Father of Manchester bomb blast survivor: You can sense the commotion over the phone...but you're helpless

The father of a young Derry woman who luckily survived the Manchester Arena bomb attack has spoken of trying to comfort his terror-stricken daughter by telephone just moments after Salman Abedi blew himself up killing 22 young people leaving a concert she had been working at on Monday night.

Friday, 26th May 2017, 10:31 am
Updated Sunday, 4th June 2017, 9:36 pm
Hugh Harkin Assistant Manager Derry City. DER0616GS

Sarah Harkin, aged 21, was making her way home following a gig by US pop singer Ariane Grande when Abedi detonated an explosive device he had been carrying in the foyer of the venue behind her.

Seconds later Sarah’s father Hugh Harkin took a panicked phone call and for the next few hours tried to reassure his daughter that everything was going to be alright.

“Sarah had just left the arena and was making her way out when the explosion happened,” Mr. Harkin told the ‘Journal’.

“She came on the phone to us in a terrible state. We were trying to calm her down and she was being told to try to get away from the arena as far as she could.

“She was really, really upset to be honest, as you can imagine. All those emotions go through your head.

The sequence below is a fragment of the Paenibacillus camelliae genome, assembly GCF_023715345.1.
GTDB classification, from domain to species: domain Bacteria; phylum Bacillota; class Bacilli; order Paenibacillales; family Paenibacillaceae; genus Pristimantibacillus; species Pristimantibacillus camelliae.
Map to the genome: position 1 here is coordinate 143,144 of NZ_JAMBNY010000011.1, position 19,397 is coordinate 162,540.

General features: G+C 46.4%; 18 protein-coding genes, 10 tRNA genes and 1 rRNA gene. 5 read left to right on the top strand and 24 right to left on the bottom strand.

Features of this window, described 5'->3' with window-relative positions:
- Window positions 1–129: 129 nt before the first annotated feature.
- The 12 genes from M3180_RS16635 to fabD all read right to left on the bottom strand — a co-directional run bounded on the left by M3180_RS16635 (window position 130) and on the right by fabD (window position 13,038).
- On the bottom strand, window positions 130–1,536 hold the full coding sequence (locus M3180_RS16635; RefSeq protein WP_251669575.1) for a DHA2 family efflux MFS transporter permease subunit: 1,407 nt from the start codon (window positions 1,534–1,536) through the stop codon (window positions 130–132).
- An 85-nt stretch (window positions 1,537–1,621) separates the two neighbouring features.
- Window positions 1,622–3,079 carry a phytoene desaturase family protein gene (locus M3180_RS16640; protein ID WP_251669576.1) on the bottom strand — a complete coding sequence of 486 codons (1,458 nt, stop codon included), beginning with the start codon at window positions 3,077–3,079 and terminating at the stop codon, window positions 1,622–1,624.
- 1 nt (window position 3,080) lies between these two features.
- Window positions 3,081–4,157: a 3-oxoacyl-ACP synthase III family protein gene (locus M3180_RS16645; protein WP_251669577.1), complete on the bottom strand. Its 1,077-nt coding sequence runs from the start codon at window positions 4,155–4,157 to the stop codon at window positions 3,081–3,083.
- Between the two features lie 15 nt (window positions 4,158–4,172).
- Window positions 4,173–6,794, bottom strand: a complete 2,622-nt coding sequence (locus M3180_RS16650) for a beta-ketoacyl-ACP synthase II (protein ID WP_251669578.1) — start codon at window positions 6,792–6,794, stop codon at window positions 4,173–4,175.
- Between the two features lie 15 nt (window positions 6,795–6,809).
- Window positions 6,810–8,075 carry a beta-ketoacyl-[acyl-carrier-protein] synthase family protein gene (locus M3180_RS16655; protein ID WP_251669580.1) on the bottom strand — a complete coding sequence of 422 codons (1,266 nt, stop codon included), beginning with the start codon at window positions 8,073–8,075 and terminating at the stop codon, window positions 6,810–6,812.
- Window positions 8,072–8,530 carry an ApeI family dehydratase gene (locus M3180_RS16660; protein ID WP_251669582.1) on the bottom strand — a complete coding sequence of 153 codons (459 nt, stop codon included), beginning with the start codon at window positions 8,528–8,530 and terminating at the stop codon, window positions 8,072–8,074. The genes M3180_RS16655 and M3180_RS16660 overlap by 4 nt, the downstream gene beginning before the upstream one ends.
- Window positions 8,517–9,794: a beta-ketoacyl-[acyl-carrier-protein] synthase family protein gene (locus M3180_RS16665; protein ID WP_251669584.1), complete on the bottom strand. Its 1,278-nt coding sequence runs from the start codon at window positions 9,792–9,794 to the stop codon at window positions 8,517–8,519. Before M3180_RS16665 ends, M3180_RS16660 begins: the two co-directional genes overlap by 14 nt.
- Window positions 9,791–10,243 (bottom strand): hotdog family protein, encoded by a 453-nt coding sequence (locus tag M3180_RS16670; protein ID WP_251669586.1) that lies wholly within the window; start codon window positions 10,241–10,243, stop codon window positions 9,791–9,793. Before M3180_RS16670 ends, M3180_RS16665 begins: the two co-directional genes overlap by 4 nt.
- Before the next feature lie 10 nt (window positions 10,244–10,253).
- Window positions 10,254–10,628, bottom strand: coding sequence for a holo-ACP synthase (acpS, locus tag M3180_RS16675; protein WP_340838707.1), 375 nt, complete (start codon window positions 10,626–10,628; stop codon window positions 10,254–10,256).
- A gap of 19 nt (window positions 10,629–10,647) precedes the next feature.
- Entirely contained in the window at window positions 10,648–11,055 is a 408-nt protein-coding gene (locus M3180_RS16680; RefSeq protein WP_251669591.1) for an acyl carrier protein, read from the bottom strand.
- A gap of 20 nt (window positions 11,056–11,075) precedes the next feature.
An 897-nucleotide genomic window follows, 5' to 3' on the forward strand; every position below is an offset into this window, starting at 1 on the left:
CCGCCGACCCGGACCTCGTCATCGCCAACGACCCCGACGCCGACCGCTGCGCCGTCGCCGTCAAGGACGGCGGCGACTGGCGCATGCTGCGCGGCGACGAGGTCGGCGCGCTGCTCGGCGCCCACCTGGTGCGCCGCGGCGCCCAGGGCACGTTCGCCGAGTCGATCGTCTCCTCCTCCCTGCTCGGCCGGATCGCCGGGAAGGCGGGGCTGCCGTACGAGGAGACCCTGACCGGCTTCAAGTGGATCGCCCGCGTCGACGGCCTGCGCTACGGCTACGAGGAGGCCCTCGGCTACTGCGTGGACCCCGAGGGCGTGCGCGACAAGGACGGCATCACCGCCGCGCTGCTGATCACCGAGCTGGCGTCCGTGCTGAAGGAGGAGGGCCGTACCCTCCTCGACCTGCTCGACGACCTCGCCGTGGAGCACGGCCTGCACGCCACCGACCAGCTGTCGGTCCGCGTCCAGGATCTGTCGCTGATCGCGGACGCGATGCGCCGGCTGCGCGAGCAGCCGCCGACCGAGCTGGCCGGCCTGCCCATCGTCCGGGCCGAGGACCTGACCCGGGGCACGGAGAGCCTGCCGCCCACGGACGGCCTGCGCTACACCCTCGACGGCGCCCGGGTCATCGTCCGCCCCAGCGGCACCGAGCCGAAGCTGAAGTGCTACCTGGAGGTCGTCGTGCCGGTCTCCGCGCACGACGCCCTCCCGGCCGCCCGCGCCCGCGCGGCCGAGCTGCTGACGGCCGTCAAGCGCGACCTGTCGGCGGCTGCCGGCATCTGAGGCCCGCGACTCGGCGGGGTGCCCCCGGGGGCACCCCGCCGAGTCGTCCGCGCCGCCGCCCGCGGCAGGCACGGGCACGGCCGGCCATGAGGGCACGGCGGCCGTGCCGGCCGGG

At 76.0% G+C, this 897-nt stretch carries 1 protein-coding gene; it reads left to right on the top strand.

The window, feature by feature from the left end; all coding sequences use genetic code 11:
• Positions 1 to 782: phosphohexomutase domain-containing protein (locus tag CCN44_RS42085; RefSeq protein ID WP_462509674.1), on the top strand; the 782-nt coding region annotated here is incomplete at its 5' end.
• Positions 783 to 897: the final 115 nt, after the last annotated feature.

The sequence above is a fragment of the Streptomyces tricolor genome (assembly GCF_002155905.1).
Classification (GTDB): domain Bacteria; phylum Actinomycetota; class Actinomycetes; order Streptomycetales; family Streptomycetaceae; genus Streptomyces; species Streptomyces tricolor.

“You’re trying to calm her down and to make sense of it and at the same time, you are worrying, because you’re not there and you don’t know the situation.

“You’re hearing sirens in the background and stuff like that. You can sense the commotion through the phone, but to be at the other end it’s very hard because you’re powerless basically, helpless, you know.”

In the immediate aftermath of the attack, with Sarah still on the phone, Mr. Harkin explained how every single eventuality ran through her anxious parents’ minds.

Where there other bombers, gunmen, waiting to strike?

“You’re watching every report coming in. Although you know she’s safe you’re waiting to hear if there’s going to be something else.

“You’re talking to her the whole way home until she gets where she stays and just hoping nothing else happens.”

Mr. Harkin said Sarah had been due to work at the arena during a series of now cancelled Take That concerts this weekend.

However, after the events of Monday, she was put on the first available plane home.

“We just got her on a flight right away,” said Mr. Harkin.

“We were lucky. We got the phone call that people would have loved to have got. We know it was traumatic at the time but everything’s grand.

“When you sit back eventually you think how lucky you were.”